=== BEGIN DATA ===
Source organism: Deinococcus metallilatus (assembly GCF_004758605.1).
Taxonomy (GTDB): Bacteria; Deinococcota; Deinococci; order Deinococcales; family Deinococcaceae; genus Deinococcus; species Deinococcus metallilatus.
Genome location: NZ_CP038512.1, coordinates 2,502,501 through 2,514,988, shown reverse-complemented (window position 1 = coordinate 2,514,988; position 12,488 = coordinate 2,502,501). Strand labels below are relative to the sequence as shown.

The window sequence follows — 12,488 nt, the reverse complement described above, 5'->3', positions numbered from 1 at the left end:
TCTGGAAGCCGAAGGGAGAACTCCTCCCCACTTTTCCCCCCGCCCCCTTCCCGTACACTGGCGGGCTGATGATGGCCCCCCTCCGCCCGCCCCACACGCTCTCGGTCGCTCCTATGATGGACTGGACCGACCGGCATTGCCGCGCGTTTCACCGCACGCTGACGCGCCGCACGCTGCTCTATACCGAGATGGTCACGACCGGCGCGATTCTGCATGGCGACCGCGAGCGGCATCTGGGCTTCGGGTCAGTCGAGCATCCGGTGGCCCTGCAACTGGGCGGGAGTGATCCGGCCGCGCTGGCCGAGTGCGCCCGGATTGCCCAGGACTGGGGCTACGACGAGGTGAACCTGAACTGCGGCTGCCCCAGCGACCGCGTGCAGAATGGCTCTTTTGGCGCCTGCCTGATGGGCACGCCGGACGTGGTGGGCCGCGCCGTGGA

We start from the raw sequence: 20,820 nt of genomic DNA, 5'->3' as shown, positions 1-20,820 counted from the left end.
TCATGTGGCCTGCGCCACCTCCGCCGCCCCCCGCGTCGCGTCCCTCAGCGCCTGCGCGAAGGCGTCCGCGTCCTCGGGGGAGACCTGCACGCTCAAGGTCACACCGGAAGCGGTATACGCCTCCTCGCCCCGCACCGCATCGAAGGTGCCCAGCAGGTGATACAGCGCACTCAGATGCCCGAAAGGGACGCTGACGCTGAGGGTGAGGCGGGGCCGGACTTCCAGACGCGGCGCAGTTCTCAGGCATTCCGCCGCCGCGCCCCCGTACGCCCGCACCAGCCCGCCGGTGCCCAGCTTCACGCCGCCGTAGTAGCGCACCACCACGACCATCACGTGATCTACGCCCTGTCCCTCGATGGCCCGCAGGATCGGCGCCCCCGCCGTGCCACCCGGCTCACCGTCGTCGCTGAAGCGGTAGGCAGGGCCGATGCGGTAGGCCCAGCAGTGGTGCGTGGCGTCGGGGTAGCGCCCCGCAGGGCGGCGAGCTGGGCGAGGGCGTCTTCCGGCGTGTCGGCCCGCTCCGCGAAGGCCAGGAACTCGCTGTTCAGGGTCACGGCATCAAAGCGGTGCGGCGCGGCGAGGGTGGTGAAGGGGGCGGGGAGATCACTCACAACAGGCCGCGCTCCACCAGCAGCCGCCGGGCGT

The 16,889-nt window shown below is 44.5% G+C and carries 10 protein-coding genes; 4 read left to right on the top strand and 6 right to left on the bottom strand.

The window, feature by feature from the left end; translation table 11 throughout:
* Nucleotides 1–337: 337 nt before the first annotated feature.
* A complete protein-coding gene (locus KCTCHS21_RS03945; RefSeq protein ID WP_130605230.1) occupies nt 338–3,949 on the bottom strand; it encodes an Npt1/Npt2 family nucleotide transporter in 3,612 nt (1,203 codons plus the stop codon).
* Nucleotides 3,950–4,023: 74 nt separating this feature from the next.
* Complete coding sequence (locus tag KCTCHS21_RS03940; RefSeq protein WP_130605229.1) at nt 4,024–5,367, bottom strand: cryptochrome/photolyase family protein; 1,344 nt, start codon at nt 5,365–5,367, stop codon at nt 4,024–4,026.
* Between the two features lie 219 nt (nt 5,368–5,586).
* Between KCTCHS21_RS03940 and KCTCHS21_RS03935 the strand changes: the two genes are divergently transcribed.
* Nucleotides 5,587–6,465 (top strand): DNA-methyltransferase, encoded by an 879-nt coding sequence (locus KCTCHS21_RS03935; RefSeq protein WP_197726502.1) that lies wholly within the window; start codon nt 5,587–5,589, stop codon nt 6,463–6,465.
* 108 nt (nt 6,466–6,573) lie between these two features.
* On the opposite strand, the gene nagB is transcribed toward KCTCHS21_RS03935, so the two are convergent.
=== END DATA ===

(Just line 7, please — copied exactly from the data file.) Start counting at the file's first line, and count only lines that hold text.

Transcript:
TCATGTGGCCTGCGCCACCTCCGCCGCCCCCCGCGTCGCGTCCCTCAGCGCCTGCGCGAAGGCGTCCGCGTCCTCGGGGGAGACCTGCACGCTCAAGGTCACACCGGAAGCGGTATACGCCTCCTCGCCCCGCACCGCATCGAAGGTGCCCAGCAGGTGATACAGCGCACTCAGATGCCCGAAAGGGACGCTGACGCTGAGGGTGAGGCGGGGCCGGACTTCCAGACGCGGCGCAGTTCTCAGGCATTCCGCCGCCGCGCCCCCGTACGCCCGCACCAGCCCGCCGGTGCCCAGCTTCACGCCGCCGTAGTAGCGCACCACCACGACCATCACGTGATCTACGCCCTGTCCCTCGATGGCCCGCAGGATCGGCGCCCCCGCCGTGCCACCCGGCTCACCGTCGTCGCTGAAGCGGTAGGCAGGGCCGATGCGGTAGGCCCAGCAGTGGTGCGTGGCGTCGGGGTAGCGCCCCGCAGGGCGGCGAGCTGGGCGAGGGCGTCTTCCGGCGTGTCGGCCCGCTCCGCGAAGGCCAGGAACTCGCTGTTCAGGGTCACGGCATCAAAGCGGTGCGGCGCGGCGAGGGTGGTGAAGGGGGCGGGGAGATCACTCACAACAGGCCGCGCTCCACCAGCAGCCGCCGGGCGT